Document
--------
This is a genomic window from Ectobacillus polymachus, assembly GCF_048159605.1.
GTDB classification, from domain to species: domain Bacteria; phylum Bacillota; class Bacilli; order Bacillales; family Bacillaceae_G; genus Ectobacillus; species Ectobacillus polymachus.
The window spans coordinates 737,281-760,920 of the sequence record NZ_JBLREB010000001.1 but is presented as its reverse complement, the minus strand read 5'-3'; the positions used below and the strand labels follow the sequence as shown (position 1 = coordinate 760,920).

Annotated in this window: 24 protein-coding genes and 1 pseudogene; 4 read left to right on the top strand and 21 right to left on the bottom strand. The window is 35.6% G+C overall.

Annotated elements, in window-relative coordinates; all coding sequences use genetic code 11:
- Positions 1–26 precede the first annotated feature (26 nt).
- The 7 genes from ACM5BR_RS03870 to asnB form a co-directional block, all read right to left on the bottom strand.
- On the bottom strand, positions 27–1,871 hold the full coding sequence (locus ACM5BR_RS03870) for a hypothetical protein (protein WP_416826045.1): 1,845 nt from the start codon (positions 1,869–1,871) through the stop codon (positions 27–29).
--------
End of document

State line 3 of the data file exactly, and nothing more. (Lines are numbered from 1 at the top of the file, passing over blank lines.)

The window spans coordinates 737,281-760,920 of the sequence record NZ_JBLREB010000001.1 but is presented as its reverse complement, the minus strand read 5'-3'; the positions used below and the strand labels follow the sequence as shown (position 1 = coordinate 760,920).